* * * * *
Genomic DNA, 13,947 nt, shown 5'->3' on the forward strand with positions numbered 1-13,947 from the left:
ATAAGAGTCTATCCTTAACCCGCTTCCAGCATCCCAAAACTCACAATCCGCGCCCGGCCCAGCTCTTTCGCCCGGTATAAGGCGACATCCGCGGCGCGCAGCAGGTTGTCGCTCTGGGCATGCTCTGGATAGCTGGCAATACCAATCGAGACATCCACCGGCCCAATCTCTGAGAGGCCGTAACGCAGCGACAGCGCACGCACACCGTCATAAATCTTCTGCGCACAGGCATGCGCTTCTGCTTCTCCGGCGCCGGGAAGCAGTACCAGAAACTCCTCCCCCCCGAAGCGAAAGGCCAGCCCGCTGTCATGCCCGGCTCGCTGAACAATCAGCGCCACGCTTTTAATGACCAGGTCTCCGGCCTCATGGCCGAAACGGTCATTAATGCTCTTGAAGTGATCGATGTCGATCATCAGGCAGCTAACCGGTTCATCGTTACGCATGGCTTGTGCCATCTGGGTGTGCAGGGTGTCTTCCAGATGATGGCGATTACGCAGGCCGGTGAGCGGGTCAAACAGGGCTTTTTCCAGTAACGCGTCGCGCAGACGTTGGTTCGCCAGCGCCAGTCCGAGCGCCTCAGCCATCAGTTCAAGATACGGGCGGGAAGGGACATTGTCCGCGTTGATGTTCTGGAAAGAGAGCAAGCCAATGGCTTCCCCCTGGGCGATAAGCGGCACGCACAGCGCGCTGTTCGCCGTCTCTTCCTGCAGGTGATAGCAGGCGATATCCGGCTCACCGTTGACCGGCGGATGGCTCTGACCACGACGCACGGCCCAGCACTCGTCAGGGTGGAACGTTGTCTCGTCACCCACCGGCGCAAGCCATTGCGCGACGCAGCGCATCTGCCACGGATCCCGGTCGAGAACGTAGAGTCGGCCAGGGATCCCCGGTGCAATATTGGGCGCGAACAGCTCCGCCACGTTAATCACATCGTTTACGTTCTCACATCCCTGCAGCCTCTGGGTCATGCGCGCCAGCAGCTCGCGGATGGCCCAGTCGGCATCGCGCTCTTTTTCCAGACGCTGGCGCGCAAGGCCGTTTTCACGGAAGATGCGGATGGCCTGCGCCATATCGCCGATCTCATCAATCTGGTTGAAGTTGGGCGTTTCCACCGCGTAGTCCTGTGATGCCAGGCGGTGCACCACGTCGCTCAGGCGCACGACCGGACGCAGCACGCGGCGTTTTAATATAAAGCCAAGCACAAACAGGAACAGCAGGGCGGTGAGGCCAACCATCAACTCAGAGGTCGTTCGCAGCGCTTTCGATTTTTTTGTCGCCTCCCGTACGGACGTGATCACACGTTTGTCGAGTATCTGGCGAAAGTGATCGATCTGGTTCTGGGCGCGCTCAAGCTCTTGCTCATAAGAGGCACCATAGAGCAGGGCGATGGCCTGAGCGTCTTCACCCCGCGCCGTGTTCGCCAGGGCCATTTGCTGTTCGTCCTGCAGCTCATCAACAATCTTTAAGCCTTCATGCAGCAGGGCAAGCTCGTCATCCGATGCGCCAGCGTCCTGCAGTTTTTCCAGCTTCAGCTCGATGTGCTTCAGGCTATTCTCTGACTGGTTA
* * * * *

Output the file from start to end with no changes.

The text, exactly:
Genomic DNA, 13,947 nt, shown 5'->3' on the forward strand with positions numbered 1-13,947 from the left:
ATAAGAGTCTATCCTTAACCCGCTTCCAGCATCCCAAAACTCACAATCCGCGCCCGGCCCAGCTCTTTCGCCCGGTATAAGGCGACATCCGCGGCGCGCAGCAGGTTGTCGCTCTGGGCATGCTCTGGATAGCTGGCAATACCAATCGAGACATCCACCGGCCCAATCTCTGAGAGGCCGTAACGCAGCGACAGCGCACGCACACCGTCATAAATCTTCTGCGCACAGGCATGCGCTTCTGCTTCTCCGGCGCCGGGAAGCAGTACCAGAAACTCCTCCCCCCCGAAGCGAAAGGCCAGCCCGCTGTCATGCCCGGCTCGCTGAACAATCAGCGCCACGCTTTTAATGACCAGGTCTCCGGCCTCATGGCCGAAACGGTCATTAATGCTCTTGAAGTGATCGATGTCGATCATCAGGCAGCTAACCGGTTCATCGTTACGCATGGCTTGTGCCATCTGGGTGTGCAGGGTGTCTTCCAGATGATGGCGATTACGCAGGCCGGTGAGCGGGTCAAACAGGGCTTTTTCCAGTAACGCGTCGCGCAGACGTTGGTTCGCCAGCGCCAGTCCGAGCGCCTCAGCCATCAGTTCAAGATACGGGCGGGAAGGGACATTGTCCGCGTTGATGTTCTGGAAAGAGAGCAAGCCAATGGCTTCCCCCTGGGCGATAAGCGGCACGCACAGCGCGCTGTTCGCCGTCTCTTCCTGCAGGTGATAGCAGGCGATATCCGGCTCACCGTTGACCGGCGGATGGCTCTGACCACGACGCACGGCCCAGCACTCGTCAGGGTGGAACGTTGTCTCGTCACCCACCGGCGCAAGCCATTGCGCGACGCAGCGCATCTGCCACGGATCCCGGTCGAGAACGTAGAGTCGGCCAGGGATCCCCGGTGCAATATTGGGCGCGAACAGCTCCGCCACGTTAATCACATCGTTTACGTTCTCACATCCCTGCAGCCTCTGGGTCATGCGCGCCAGCAGCTCGCGGATGGCCCAGTCGGCATCGCGCTCTTTTTCCAGACGCTGGCGCGCAAGGCCGTTTTCACGGAAGATGCGGATGGCCTGCGCCATATCGCCGATCTCATCAATCTGGTTGAAGTTGGGCGTTTCCACCGCGTAGTCCTGTGATGCCAGGCGGTGCACCACGTCGCTCAGGCGCACGACCGGACGCAGCACGCGGCGTTTTAATATAAAGCCAAGCACAAACAGGAACAGCAGGGCGGTGAGGCCAACCATCAACTCAGAGGTCGTTCGCAGCGCTTTCGATTTTTTTGTCGCCTCCCGTACGGACGTGATCACACGTTTGTCGAGTATCTGGCGAAAGTGATCGATCTGGTTCTGGGCGCGCTCAAGCTCTTGCTCATAAGAGGCACCATAGAGCAGGGCGATGGCCTGAGCGTCTTCACCCCGCGCCGTGTTCGCCAGGGCCATTTGCTGTTCGTCCTGCAGCTCATCAACAATCTTTAAGCCTTCATGCAGCAGGGCAAGCTCGTCATCCGATGCGCCAGCGTCCTGCAGTTTTTCCAGCTTCAGCTCGATGTGCTTCAGGCTATTCTCTGACTGGTTA